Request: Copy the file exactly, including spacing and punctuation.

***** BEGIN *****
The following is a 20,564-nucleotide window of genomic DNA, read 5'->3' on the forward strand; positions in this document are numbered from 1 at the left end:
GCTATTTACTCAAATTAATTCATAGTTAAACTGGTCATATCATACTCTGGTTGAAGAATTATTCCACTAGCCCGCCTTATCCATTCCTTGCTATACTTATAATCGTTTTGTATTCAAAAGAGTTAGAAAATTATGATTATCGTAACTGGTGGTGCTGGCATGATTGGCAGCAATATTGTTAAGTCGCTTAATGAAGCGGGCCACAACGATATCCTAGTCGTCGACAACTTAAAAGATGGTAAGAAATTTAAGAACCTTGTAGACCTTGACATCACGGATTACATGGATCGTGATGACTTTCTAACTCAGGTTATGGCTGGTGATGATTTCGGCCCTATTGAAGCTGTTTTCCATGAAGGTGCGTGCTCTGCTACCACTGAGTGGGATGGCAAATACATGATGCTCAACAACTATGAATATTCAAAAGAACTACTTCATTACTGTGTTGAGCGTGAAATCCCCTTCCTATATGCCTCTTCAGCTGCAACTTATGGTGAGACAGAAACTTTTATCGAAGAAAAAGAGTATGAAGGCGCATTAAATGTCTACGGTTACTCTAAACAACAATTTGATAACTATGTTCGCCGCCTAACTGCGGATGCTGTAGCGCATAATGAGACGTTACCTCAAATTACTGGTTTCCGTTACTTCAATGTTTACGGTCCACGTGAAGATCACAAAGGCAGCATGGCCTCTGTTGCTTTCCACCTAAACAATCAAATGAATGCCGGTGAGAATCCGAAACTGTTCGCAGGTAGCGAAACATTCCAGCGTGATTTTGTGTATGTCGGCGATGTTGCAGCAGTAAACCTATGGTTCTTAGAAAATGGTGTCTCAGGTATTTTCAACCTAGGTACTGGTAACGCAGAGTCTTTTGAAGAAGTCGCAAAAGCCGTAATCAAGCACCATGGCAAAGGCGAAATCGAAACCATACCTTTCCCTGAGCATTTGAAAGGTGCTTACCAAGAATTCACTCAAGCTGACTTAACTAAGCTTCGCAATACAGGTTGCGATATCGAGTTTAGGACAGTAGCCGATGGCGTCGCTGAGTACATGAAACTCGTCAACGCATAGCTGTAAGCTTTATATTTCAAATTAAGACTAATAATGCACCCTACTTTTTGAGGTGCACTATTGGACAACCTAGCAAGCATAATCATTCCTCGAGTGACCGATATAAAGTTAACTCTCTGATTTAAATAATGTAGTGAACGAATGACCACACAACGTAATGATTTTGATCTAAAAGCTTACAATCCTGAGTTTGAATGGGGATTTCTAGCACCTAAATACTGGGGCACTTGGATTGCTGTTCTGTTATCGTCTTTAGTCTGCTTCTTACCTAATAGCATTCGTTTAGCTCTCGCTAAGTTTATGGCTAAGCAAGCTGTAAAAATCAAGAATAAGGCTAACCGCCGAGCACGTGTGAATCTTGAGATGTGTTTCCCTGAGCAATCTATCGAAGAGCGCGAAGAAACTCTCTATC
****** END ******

The following is a 20,564-nucleotide window of genomic DNA, read 5'->3' on the forward strand; positions in this document are numbered from 1 at the left end:
GCTATTTACTCAAATTAATTCATAGTTAAACTGGTCATATCATACTCTGGTTGAAGAATTATTCCACTAGCCCGCCTTATCCATTCCTTGCTATACTTATAATCGTTTTGTATTCAAAAGAGTTAGAAAATTATGATTATCGTAACTGGTGGTGCTGGCATGATTGGCAGCAATATTGTTAAGTCGCTTAATGAAGCGGGCCACAACGATATCCTAGTCGTCGACAACTTAAAAGATGGTAAGAAATTTAAGAACCTTGTAGACCTTGACATCACGGATTACATGGATCGTGATGACTTTCTAACTCAGGTTATGGCTGGTGATGATTTCGGCCCTATTGAAGCTGTTTTCCATGAAGGTGCGTGCTCTGCTACCACTGAGTGGGATGGCAAATACATGATGCTCAACAACTATGAATATTCAAAAGAACTACTTCATTACTGTGTTGAGCGTGAAATCCCCTTCCTATATGCCTCTTCAGCTGCAACTTATGGTGAGACAGAAACTTTTATCGAAGAAAAAGAGTATGAAGGCGCATTAAATGTCTACGGTTACTCTAAACAACAATTTGATAACTATGTTCGCCGCCTAACTGCGGATGCTGTAGCGCATAATGAGACGTTACCTCAAATTACTGGTTTCCGTTACTTCAATGTTTACGGTCCACGTGAAGATCACAAAGGCAGCATGGCCTCTGTTGCTTTCCACCTAAACAATCAAATGAATGCCGGTGAGAATCCGAAACTGTTCGCAGGTAGCGAAACATTCCAGCGTGATTTTGTGTATGTCGGCGATGTTGCAGCAGTAAACCTATGGTTCTTAGAAAATGGTGTCTCAGGTATTTTCAACCTAGGTACTGGTAACGCAGAGTCTTTTGAAGAAGTCGCAAAAGCCGTAATCAAGCACCATGGCAAAGGCGAAATCGAAACCATACCTTTCCCTGAGCATTTGAAAGGTGCTTACCAAGAATTCACTCAAGCTGACTTAACTAAGCTTCGCAATACAGGTTGCGATATCGAGTTTAGGACAGTAGCCGATGGCGTCGCTGAGTACATGAAACTCGTCAACGCATAGCTGTAAGCTTTATATTTCAAATTAAGACTAATAATGCACCCTACTTTTTGAGGTGCACTATTGGACAACCTAGCAAGCATAATCATTCCTCGAGTGACCGATATAAAGTTAACTCTCTGATTTAAATAATGTAGTGAACGAATGACCACACAACGTAATGATTTTGATCTAAAAGCTTACAATCCTGAGTTTGAATGGGGATTTCTAGCACCTAAATACTGGGGCACTTGGATTGCTGTTCTGTTATCGTCTTTAGTCTGCTTCTTACCTAATAGCATTCGTTTAGCTCTCGCTAAGTTTATGGCTAAGCAAGCTGTAAAAATCAAGAATAAGGCTAACCGCCGAGCACGTGTGAATCTTGAGATGTGTTTCCCTGAGCAATCTATCGAAGAGCGCGAAGAAACTCTCTATC